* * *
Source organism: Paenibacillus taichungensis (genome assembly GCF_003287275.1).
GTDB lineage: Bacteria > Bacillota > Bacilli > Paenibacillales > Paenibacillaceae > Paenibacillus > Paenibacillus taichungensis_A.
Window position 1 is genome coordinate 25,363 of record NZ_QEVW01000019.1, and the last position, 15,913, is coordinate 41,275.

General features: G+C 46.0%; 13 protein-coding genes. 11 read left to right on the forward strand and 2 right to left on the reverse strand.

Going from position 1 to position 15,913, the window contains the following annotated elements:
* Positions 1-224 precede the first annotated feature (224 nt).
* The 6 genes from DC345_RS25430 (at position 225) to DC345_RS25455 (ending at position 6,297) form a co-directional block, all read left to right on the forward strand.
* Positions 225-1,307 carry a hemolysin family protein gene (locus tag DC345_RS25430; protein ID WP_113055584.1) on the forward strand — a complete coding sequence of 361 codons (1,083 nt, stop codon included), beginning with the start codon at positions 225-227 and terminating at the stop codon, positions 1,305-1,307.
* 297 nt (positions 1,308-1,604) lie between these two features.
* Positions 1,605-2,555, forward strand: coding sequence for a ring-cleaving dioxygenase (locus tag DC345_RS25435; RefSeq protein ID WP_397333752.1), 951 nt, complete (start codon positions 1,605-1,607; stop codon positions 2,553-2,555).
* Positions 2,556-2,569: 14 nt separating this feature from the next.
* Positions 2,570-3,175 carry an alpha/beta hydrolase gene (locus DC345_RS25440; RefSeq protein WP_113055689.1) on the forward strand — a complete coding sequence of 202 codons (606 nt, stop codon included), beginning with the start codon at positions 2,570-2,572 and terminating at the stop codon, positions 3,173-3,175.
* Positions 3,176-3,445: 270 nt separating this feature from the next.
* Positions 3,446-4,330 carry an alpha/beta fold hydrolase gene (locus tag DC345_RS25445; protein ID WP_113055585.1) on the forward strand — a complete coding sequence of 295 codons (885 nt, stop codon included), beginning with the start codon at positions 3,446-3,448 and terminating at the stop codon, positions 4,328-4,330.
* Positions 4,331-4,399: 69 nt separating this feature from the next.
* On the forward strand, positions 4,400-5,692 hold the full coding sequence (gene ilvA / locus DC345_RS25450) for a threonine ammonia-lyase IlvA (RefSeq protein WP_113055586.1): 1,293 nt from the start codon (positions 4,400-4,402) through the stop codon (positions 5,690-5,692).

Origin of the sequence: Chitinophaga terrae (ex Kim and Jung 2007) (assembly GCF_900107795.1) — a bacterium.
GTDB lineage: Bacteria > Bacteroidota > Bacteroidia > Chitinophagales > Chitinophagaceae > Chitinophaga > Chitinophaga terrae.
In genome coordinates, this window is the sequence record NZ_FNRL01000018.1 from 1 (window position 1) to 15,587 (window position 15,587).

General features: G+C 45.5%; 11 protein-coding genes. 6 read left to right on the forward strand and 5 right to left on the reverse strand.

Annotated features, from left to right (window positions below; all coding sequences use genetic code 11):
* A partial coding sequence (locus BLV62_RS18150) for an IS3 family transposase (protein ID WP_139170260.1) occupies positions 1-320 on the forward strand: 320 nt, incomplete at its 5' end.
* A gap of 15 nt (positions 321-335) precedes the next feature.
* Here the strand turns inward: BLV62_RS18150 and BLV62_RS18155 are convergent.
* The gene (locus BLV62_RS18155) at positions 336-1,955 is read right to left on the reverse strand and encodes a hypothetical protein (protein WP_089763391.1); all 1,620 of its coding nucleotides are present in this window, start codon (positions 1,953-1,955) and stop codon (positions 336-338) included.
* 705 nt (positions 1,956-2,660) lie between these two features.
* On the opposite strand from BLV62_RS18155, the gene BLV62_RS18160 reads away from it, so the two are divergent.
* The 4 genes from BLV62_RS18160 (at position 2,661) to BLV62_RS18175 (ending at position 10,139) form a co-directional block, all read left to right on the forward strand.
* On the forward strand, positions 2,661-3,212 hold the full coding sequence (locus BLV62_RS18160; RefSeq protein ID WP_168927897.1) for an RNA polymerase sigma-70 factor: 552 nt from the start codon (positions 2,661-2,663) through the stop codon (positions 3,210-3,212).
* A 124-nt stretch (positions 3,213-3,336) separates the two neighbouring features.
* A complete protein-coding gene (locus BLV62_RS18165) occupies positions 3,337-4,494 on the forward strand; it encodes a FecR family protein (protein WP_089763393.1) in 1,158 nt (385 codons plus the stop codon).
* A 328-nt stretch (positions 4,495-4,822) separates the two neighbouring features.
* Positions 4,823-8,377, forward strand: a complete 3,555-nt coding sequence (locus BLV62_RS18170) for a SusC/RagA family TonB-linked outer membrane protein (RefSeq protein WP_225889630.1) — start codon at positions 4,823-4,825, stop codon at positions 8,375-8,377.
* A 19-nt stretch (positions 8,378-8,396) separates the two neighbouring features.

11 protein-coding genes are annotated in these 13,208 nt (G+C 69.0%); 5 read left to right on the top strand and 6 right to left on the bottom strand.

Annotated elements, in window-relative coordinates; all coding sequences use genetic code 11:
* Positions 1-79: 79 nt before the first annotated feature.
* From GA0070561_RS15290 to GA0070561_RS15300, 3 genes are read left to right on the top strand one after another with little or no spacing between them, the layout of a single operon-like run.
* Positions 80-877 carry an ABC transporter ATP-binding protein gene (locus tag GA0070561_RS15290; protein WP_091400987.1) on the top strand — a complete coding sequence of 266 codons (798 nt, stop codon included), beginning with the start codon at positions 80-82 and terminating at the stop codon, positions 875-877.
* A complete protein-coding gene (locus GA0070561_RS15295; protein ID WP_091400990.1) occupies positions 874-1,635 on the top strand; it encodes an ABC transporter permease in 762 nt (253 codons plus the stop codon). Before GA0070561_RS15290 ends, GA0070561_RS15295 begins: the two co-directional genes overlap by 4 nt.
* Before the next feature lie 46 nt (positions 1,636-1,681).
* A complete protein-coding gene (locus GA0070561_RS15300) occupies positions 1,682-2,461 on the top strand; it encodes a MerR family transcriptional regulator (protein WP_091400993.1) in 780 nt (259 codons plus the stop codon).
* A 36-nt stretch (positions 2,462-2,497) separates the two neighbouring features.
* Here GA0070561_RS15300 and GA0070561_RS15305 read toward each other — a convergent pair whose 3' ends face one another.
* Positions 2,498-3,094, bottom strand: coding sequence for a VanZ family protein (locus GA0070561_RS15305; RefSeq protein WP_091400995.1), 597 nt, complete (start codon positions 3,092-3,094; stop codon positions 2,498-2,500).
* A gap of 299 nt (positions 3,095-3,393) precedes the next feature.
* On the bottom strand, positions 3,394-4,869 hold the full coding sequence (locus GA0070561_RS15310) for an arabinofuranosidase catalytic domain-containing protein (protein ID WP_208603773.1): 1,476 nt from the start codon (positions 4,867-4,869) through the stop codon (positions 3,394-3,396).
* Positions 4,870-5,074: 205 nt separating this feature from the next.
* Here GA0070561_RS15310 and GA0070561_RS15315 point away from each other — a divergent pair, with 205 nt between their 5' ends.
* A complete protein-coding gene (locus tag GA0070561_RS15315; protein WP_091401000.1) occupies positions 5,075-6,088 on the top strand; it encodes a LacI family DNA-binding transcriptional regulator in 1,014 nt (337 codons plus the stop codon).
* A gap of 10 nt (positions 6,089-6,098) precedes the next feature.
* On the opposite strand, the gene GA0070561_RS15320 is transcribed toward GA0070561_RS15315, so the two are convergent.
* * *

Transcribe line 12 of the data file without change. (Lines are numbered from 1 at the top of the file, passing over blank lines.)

* Positions 2,570-3,175 carry an alpha/beta hydrolase gene (locus DC345_RS25440; RefSeq protein WP_113055689.1) on the forward strand — a complete coding sequence of 202 codons (606 nt, stop codon included), beginning with the start codon at positions 2,570-2,572 and terminating at the stop codon, positions 3,173-3,175.